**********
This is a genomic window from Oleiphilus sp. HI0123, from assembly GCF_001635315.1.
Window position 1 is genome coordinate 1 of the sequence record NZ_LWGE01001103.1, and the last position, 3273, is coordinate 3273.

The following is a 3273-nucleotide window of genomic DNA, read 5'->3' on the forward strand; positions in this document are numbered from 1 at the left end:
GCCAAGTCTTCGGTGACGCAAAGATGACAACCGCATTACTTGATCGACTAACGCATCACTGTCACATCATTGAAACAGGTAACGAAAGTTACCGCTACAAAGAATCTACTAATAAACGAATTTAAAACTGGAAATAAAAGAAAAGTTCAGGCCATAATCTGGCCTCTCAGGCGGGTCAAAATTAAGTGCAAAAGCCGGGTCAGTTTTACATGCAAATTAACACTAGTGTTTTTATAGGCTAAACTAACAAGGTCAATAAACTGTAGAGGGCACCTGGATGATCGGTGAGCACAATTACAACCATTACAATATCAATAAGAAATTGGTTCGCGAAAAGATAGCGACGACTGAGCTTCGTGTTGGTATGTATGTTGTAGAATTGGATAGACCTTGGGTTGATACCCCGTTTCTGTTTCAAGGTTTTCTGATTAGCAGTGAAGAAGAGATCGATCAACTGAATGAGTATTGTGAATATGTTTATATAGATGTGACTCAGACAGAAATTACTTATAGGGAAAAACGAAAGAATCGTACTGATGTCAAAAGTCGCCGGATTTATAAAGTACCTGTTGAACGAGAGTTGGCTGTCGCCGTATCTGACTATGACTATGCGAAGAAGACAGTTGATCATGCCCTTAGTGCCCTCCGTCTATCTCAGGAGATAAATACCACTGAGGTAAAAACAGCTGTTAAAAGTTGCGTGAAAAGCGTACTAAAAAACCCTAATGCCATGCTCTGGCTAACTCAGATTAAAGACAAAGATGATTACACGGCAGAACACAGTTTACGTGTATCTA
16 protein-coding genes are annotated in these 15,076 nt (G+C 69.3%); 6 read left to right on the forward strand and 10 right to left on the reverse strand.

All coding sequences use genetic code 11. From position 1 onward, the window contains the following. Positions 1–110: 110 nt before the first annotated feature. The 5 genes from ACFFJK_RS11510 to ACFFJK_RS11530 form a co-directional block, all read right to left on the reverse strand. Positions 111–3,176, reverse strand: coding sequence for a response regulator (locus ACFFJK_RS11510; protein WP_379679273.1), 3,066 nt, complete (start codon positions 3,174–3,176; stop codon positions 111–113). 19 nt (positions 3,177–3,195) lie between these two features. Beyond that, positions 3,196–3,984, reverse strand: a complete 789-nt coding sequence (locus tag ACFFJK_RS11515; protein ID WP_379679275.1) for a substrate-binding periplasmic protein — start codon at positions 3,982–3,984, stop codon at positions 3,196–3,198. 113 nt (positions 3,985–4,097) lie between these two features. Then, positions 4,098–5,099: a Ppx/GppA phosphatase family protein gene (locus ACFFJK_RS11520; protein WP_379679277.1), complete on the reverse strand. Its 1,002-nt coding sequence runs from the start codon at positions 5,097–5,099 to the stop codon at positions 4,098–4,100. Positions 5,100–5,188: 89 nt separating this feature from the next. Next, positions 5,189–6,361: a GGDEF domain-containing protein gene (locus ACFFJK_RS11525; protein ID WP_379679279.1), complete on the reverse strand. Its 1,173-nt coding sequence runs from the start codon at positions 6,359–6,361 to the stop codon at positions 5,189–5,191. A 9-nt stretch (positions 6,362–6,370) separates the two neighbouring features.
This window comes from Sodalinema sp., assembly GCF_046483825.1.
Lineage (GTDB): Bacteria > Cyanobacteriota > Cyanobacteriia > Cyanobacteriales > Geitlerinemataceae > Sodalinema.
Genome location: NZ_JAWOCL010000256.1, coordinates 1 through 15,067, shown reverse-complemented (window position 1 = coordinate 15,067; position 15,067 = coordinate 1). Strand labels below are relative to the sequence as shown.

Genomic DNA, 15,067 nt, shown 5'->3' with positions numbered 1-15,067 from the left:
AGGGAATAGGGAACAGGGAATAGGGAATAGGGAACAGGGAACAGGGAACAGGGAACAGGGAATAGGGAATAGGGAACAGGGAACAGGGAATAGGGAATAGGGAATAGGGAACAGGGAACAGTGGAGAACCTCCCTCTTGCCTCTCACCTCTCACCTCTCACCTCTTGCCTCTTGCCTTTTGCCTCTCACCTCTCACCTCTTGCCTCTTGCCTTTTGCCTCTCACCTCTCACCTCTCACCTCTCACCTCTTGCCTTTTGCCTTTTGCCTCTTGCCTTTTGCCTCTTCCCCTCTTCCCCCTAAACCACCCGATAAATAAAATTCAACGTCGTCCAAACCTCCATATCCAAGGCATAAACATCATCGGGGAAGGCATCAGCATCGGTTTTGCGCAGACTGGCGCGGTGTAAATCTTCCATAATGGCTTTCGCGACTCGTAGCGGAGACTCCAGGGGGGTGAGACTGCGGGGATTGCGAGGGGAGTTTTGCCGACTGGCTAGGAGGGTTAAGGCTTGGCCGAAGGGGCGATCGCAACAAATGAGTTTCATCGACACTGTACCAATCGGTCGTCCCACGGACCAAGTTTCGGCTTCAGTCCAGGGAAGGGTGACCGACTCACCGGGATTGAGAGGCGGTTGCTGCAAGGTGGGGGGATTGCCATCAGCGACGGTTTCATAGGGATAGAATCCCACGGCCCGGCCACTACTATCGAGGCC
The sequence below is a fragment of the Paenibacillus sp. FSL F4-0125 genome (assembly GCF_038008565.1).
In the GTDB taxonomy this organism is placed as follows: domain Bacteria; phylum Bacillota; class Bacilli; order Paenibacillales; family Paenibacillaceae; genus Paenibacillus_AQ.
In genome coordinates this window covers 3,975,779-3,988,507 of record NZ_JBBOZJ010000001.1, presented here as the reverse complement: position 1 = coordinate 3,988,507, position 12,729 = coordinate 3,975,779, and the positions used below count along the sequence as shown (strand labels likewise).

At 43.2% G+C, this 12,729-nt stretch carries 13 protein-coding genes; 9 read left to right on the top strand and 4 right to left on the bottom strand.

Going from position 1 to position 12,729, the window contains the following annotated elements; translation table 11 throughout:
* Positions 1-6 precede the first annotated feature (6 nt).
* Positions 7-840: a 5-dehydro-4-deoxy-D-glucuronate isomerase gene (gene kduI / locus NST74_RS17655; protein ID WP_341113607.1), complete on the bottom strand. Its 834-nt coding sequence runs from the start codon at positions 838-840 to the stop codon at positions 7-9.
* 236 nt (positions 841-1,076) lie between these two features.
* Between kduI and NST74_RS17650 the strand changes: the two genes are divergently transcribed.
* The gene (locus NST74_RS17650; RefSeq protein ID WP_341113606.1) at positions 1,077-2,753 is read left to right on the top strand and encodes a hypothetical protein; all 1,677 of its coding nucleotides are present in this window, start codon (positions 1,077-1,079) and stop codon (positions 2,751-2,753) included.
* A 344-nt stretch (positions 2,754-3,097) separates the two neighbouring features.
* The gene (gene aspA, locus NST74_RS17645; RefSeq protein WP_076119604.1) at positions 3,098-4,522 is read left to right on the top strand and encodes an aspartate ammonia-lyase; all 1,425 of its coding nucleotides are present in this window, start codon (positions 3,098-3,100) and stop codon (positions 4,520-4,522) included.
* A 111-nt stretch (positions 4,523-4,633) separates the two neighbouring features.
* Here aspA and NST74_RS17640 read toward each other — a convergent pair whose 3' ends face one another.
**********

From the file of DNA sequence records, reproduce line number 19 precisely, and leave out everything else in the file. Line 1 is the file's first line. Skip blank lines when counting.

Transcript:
* 236 nt (positions 841-1,076) lie between these two features.